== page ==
Internal and external disruptions and problems for major brands mark most of this week’s biggest eCommerce headlines. What might you need to know to make the right business moves in the rest of Q3 2019?
- Sainsburys and Amazon in Deliveroo Tug of War
- eBay getting into the Fulfilment Industry
- Google Shopping Overhaul Officially Launches
- Amazon Profit Rises, But Misses Forecasts
- US DOJ Joins EU in Amazon Investigations
- Are Sports Direct in More Trouble than Expected?
Sainsbury’s and Amazon in Deliveroo Tug of War
Sainsbury’s made a surprise entry into the fast food delivery market earlier this week, trialling pizzas from their supermarket counter to be delivered via Deliveroo at five supermarkets.
The move seems to be a response to Asda’s partnership with Just Eat. However, there are already concerns that this will lead to conflicts of interest. This is particularly important with Amazon’s investments in Deliveroo, as the existence of Amazon Pantry makes the eCommerce giant a direct competitor in many ways.
A conflict of interest could cause issues. But that could lead to some adaptations of Sainsbury’s existing delivery fleet, at least in busy markets.
eBay Getting into the Fulfilment Industry
eBay have announced that in 2020, they will begin offering sellers the opportunity to rent warehouse space from eBay, storing inventory closer to customers to reduce delivery times.
It’s impossible to look at this announcement and not think of Fulfilment by Amazon (FBA), the service Amazon offer to help customers achieve Prime levels of service and response time. Dubbed Managed Delivery, eBay is already on trial in America and Germany. It’s not clear yet how big this will grow, but it’s a clear step from eBay toward neutralising one of Amazon’s big advantages.
Chief executive David Wenig denies eBay wants to “win a fast shipping war,” saying instead that their advantage is “the value and uniqueness of our inventory. We’re not the one-hour delivery guys… but consumer expectations are changing.”
Amazon has consistently been one extra service ahead of the other major online marketplaces. With eBay moving to even this advantage, it’s interesting to speculate what new services will be introduced in the next few years.
Google Shopping Overhaul Officially Launches
The days of Google Shopping greeting the consumer as just a dedicated search page and some CSS listings on the regular search page may now be over. After a successful trial in France, users logged into their Google accounts will receive a full set of tailored suggestions based on their entire search history.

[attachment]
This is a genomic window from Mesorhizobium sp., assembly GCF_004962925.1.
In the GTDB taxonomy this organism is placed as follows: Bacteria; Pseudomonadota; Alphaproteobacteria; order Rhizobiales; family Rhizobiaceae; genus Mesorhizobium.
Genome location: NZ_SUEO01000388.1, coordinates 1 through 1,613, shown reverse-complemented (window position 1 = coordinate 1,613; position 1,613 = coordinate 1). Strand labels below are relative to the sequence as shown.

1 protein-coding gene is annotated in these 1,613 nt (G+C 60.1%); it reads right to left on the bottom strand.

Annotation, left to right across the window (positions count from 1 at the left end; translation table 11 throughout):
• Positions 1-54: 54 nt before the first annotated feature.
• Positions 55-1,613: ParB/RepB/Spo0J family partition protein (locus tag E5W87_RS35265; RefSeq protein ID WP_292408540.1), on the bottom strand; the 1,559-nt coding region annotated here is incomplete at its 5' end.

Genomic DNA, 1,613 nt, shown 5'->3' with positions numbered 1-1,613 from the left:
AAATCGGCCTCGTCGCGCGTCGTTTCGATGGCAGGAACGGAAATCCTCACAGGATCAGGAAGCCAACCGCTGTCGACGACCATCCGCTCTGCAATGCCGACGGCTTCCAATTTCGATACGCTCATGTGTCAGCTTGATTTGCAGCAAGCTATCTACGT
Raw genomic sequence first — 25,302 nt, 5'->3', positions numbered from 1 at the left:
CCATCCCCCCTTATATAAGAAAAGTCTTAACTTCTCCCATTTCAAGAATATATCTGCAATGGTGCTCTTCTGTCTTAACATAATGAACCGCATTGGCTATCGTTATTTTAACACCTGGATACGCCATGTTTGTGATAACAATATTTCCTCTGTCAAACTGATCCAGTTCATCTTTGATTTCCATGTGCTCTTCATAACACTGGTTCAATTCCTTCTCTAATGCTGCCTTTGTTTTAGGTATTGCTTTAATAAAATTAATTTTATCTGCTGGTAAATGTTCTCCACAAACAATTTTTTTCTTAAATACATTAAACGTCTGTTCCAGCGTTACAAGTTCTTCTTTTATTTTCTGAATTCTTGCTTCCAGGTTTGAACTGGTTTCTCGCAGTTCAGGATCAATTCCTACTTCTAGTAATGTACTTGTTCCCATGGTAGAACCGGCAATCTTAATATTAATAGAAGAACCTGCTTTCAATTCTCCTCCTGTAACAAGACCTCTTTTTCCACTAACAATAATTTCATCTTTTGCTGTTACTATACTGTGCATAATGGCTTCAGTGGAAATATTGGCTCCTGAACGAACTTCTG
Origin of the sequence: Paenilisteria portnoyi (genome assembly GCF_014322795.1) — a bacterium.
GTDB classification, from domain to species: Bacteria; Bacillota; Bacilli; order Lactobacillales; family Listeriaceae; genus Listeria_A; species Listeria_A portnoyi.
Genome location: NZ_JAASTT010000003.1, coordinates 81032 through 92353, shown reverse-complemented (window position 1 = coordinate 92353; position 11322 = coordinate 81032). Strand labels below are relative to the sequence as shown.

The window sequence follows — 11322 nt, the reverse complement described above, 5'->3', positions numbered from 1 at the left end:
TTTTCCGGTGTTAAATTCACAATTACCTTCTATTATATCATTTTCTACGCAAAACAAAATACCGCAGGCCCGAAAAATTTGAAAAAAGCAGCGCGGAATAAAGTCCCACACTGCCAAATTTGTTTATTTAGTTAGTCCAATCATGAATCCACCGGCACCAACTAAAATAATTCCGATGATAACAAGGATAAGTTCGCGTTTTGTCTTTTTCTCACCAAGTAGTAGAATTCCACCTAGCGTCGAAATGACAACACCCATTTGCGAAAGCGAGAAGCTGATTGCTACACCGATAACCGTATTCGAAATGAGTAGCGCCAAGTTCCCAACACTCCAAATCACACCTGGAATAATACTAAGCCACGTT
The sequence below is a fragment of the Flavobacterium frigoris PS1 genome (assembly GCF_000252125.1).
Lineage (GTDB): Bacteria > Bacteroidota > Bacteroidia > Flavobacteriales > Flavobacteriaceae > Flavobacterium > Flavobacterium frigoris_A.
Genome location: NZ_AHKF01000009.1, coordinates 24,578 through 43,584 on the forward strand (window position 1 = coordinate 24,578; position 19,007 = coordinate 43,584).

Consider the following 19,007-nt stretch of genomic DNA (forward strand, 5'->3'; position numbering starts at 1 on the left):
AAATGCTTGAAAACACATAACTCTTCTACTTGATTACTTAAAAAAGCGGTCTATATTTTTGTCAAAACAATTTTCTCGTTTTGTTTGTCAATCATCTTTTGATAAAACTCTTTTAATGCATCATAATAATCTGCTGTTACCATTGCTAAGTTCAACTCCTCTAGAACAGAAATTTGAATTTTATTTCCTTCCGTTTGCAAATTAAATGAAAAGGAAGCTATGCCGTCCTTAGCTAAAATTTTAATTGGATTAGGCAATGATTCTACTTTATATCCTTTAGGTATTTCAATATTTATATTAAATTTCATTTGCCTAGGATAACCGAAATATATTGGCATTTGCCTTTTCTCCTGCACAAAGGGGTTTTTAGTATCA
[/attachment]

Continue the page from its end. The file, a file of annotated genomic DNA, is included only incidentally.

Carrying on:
They’ll be able to buy direct from within Google, without having to load the site their order will go to.
And many products will have a “Buy with Google Guarantee”.
With success in one area already under their belt, all that’s left is for the service to be a success in the US before a wider global rollout is guaranteed.
Amazon Profit Rises, But Misses Forecasts
Amazon has confirmed that its Q2 net sales reached £50.9 billion, a significant year-on-year increase from Q2 2018. In all, the company’s net sales are up 20 percent on last year.
Net income reached over £2 billion, working out at around £4 per share.
Analyst predictions would have worked out at £4.48 per share, however – so Amazon is facing some criticism for falling short of profit predictions.
Of course, the heavy commitment to one-day Prime delivery outside the UK is one of the factors currently reducing profit. Amazon is in a major investment period – and preparing for increased competition. Next year’s Q2 report will be interesting.
Especially so with our next news item.
US DOJ Joins EU in Amazon Investigations
The US Department of Justice is launching a major anti-trust investigation, hot on the heels of the EU’s new Amazon investigation as reported last week. While the DOJ is targeting multiple big tech companies, it’s hard not to see this as a response to the EU’s investigation headlines.
The investigation is looking into companies providing “search, social media, and some retail services online”.
Amazon and Facebook’s share value both dropped by over 1 percent in the day following the announcement.
Are Sports Direct in More Trouble than Expected?
We reported last month on the change at the top of Sports Direct. A big shift like this from a company controlling several of the UK’s top brands can create opportunities for their smaller competitors.
But this week, it looks like Sports Direct may be in bigger trouble than we speculated.
The company was expected to publish its full year results on the 18th. Three days before that, it announced these would be delayed – possibly up until August 23rd.
The explanation given in the announcement was that the House of Fraser takeover had been complicated which, coupled with some trading uncertainty and regulatory scrutiny, was causing a delay. A spokesman went on to say that the company’s previous financial guidance might need to change in “a number of key areas”.
The market reacted strongly, with shares immediately falling by 10 percent.
The release of the figures was then set for today, and a presentation for investors was set for this morning.
Both of these have been delayed once again – prompting another share drop, with value falling by 2.6 percent so far.
Investors are predicted to be frustrated with the delay and the results, especially in view of several other recent company acquisitions.
It’s unlikely the business titan will fall, but this is still significant news for many major British brands. The window of opportunity for smaller companies is still open – and it looks like it might not be closing very soon.